Financial Times 65p
Daily Telegraph 48p
Cheap papers, cheap holidays, cheap lunches, even cheap seats at the opera: that is today's world of national newspapers. It has not seen such cut-throat competition since the Thirties, when the Daily Mail, Daily Express, Daily Herald and News Chronicle sought to lure new readers with free life insurance, cameras, mangles, cutlery and bound volumes of the works of Dickens.
Charles Wintour described this Thirties mayhem graphically in his 1989 book The Rise and Fall of Fleet Street. Teams of canvassers armed with the goodies would go out and recruit readers individually - and as soon as they had gone, rival teams would go to the same readers with even more tempting inducements. Someone calculated that you could clothe your entire family if you were prepared to read the Daily Express for two months.
The campaigns succeeded in expanding the market. In 1930 only 7 million people bought a national morning paper, but this figure had risen to 8.5 million by 1937. However, the increase came at a price: each new Daily Herald reader cost the paper pounds 1. The Herald struggled on until 1960, when it was bought by the Mirror Group, turned into the Sun and sold to Rupert Murdoch in 1969.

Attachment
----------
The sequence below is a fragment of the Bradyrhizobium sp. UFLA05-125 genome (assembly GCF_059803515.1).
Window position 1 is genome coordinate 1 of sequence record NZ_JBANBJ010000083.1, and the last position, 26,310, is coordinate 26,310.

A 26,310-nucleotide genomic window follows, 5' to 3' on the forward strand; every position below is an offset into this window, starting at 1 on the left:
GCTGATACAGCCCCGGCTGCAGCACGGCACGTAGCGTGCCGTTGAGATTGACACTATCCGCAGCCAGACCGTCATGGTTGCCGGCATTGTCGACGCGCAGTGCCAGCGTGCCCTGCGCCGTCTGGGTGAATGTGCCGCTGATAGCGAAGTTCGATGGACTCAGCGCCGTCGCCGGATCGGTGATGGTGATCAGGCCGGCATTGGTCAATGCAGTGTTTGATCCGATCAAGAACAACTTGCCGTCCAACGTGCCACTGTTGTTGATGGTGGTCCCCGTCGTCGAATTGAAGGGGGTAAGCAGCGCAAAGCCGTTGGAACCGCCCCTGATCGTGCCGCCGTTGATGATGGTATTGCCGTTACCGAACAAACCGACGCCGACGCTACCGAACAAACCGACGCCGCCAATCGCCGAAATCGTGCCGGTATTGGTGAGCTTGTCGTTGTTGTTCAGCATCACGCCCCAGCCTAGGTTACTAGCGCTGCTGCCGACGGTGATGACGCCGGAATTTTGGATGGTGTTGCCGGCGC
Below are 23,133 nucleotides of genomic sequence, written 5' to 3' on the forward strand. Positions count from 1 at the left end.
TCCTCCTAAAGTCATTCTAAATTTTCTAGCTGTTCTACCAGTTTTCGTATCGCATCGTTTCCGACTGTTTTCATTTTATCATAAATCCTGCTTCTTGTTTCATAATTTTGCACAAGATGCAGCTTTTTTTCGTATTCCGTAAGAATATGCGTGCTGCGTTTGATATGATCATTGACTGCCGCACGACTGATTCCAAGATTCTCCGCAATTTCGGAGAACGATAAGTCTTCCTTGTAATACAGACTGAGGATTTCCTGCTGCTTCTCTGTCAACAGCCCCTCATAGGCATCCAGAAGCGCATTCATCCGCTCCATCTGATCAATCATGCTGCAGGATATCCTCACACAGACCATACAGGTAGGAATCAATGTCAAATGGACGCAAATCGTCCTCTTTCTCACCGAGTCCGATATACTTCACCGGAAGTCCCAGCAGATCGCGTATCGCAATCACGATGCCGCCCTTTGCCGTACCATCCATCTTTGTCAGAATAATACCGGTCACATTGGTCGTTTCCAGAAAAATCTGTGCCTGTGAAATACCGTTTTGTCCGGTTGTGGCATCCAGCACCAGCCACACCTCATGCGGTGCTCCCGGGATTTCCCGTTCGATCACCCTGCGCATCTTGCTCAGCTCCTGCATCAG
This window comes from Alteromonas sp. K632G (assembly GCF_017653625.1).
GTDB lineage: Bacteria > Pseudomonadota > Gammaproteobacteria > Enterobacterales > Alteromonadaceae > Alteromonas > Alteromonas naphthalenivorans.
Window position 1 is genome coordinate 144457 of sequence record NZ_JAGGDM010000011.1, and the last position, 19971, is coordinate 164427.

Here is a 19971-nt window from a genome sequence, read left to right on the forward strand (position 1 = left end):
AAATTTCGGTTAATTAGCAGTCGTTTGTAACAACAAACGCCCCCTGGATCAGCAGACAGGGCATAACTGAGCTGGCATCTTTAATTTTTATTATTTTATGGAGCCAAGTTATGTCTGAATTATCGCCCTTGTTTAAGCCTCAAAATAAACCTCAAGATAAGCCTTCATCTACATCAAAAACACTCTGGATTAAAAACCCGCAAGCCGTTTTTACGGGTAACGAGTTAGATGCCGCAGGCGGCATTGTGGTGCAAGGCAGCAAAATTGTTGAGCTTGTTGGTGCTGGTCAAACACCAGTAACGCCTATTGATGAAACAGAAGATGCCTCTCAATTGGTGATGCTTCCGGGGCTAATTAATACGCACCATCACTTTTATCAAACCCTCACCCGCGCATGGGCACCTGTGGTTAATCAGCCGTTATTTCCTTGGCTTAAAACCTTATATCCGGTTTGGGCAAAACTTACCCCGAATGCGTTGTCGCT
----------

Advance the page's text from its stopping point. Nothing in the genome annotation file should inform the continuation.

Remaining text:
Now Mr Murdoch is the central figure in what many see as a costly, even suicidal, battle for readers among the national dailies. His deep cuts in the cover prices of the Sun and the Times have set off a spate of expensive offers and promotions as the other newspapers seek to protect their readership base - the most valuable being the Daily Telegraph's offer of up to pounds 600 off a package holiday to readers who collect 60 of its vouchers by the end of the year.
Mr Murdoch's price cuts also have a Thirties parallel. In 1930 Lord Camrose halved the price of the Daily Telegraph to a penny and saw its circulation double to 200,000 in three months. That is the example quoted by News International executives when media analysts tell them that the broadsheet newspaper market is not price sensitive.
The Times has so far done well from its September price cut from 45p to 30p - better than the paper's executives say they anticipated when they decided to take the drastic action. Circulation figures for October show that it is selling an extra 89,000 copies a day since the price went down. It now sells 444,503 compared with 403,124 for the Guardian and 328,562 for the Independent. Yet the Times's competitors are sceptical about the long-term effectiveness of the price-cutting strategy.
'Logically, they couldn't have done it,' says David Pugh, marketing director of the Daily Telegraph. 'The Times was making an annual pounds 4m trading loss in my estimation before the cut and I now guess it's losing pounds 20m- pounds 25m. The rest of us could not afford that, but News International can. Advertisers are not going to pay a higher price for the Times until they see what kind of readers they've taken in six months' time. Have they taken the young and the rich or the old and the poor?'